terça-feira, outubro 15, 2013

"The Adjacent" by Christopher Priest

The Adjacent - Christopher Priest

   (Spitfire Mark XI, one of the main "characters" in the book)


It does not look like it, but for me this is a love story at heart...

As usual in a novel by Priest, I had to keep my wits about me. (In)Sanity is the word of the day. The 400 pages of “The Adjacent” are dense with encrypted epiphanies, not all of them perceived at a first reading. So I advise you all to re-read it. You’ll get something more out of it on a second reading.

For me any book by Christopher Priest can be used as a good example for the difference between SF and Fantasy. Science Fiction at the end of the day is about human engagement, ie, actions that lead to reactions and the fiction itself describes, discusses and judges those reactions. Those actions can be immersed in reality or they can be interrogative in nature. In consequence we can refer to it as being a kind of moral fiction and, of course, the best works in Science Fiction can be considered literature (e.g., “The Dispossessed” by Ursula K .Le Guin, “The Stars My Destination” by Alfred Bester”, “The Three Stigmata of Palmer Eldritch” by Philip K. Dick, to name just a few). Fantasy on the other hand is quite the opposite: it’s usually about The Irrational and sometimes about events out of control. As soon as fantasy attempts to tackle and deal with reality it stops being fantasy. That’s one of the reasons why I usually prefer SF over Fantasy (there are of course exceptions that confirm the rule).

Narrately speaking we have Priest in the best of form: unsentimental and in purposeful-prose-mode and in full command of language. The enchantment in Priest's prose lies in its cumulative increase of meaning, especially when the meaning of the implications and ramifications is not known, as it happens in all of Priest’s books. How many books could I read to the very end where I don't have the slightest idea what's actually going on? Not many I can assure you. For me, besides the need we all have to understand what’s going on, ie, grasping the inner workings of a novel, what’s more important and it’s quite paramount to everything I read (or I want to read), is the capability a novel has to make me enjoy reading it, as it’s the case here.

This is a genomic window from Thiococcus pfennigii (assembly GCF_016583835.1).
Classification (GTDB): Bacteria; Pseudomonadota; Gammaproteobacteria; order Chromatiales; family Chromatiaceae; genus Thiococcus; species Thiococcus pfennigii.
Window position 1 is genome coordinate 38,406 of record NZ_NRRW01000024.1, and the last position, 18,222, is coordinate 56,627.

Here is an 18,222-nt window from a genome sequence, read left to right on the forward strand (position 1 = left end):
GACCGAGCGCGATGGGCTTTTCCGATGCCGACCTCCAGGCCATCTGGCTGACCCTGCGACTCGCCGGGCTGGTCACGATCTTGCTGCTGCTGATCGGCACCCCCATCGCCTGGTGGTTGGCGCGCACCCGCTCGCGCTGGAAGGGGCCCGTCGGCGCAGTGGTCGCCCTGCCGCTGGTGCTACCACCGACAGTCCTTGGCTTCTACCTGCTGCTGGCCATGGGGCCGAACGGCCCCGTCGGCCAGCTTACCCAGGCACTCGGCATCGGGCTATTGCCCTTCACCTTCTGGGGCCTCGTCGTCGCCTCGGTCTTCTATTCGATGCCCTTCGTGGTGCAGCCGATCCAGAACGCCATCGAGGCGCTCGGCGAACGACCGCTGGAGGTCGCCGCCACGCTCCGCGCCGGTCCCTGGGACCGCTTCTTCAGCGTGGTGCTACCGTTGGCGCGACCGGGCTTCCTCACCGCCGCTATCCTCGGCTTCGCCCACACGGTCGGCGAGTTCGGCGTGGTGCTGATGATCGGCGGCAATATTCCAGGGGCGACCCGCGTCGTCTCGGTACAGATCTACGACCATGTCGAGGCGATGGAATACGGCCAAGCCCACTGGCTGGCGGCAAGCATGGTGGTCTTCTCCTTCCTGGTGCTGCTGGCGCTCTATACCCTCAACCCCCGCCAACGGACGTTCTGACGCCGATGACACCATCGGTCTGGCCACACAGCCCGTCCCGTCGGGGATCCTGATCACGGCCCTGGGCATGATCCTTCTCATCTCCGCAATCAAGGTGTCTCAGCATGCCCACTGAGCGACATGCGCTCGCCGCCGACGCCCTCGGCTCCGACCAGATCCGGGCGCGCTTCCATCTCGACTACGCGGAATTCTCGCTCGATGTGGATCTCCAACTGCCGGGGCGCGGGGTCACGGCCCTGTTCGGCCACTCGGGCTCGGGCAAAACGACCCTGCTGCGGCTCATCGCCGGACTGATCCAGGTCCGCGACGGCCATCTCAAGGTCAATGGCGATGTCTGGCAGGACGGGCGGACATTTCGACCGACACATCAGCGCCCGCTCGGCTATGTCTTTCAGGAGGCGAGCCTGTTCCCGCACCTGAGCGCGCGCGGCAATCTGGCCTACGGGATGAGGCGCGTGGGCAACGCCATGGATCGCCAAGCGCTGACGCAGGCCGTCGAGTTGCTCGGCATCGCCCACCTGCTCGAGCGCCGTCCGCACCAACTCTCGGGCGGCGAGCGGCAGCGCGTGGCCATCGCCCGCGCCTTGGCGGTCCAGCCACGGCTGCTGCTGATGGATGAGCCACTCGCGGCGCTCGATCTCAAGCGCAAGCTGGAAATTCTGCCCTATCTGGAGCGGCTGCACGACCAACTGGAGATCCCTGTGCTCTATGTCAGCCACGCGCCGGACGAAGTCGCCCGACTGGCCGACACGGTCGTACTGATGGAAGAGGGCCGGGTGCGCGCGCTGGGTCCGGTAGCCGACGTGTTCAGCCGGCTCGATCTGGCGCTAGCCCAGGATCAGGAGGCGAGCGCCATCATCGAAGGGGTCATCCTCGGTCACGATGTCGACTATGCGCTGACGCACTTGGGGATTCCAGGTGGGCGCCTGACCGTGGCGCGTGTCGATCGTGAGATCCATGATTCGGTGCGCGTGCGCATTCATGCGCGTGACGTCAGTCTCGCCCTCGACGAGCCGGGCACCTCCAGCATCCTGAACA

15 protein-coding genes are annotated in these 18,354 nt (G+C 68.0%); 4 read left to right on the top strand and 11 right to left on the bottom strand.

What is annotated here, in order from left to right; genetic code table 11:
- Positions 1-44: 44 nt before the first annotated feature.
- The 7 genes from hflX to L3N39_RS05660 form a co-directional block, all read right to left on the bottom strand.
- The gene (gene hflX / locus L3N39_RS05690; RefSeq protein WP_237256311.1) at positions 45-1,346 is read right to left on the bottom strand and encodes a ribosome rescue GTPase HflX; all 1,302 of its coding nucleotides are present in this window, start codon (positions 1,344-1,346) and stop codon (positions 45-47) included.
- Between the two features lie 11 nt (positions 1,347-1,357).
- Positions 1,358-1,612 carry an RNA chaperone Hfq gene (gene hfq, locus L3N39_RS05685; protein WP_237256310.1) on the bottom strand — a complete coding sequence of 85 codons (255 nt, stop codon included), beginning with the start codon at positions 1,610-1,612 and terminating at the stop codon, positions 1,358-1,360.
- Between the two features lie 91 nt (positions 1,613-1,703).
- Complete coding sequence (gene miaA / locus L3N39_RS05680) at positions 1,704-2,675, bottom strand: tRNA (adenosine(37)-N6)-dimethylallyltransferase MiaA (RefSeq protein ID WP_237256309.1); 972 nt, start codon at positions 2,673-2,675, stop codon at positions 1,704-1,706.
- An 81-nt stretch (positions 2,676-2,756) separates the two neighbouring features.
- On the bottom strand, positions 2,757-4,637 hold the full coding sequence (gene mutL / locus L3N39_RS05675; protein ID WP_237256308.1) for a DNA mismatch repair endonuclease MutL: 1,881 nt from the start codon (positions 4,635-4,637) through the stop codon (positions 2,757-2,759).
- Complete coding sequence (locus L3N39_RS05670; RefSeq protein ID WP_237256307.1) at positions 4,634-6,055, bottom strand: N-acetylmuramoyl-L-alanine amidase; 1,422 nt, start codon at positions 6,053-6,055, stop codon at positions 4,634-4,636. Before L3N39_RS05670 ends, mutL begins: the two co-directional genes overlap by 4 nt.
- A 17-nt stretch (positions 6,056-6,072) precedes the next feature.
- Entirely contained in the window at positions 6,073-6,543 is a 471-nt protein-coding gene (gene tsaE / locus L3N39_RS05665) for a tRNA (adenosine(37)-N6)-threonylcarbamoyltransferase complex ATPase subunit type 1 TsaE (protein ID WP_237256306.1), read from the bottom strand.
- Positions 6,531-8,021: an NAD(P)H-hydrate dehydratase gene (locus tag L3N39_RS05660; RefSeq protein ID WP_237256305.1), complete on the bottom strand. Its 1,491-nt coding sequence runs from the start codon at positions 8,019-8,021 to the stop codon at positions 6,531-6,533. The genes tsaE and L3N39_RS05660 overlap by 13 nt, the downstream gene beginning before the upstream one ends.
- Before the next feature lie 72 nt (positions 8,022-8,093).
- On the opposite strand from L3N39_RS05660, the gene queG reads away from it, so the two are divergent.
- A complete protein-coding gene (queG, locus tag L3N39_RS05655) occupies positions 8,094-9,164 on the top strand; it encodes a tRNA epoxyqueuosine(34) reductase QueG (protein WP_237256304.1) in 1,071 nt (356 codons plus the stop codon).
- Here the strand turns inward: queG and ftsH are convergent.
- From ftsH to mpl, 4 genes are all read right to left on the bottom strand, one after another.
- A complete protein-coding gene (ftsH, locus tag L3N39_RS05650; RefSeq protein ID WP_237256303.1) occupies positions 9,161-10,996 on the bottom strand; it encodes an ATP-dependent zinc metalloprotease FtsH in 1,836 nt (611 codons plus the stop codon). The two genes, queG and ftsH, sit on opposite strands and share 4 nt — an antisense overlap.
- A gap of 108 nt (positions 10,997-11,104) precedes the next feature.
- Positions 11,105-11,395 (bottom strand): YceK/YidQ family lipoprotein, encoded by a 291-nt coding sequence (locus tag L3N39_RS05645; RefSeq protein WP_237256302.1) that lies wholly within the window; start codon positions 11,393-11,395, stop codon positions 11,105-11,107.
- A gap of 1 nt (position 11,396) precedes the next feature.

That’s the beauty of a Priest novel. Never fully understanding where I am, never fully knowing where I’m headed. Enjoyment by being trapped by sheer curiosity…

If I could I’d give this book 6 stars.

I’m saving “The Islanders” for next year. I don’t know when we’ll have another Priest out there…

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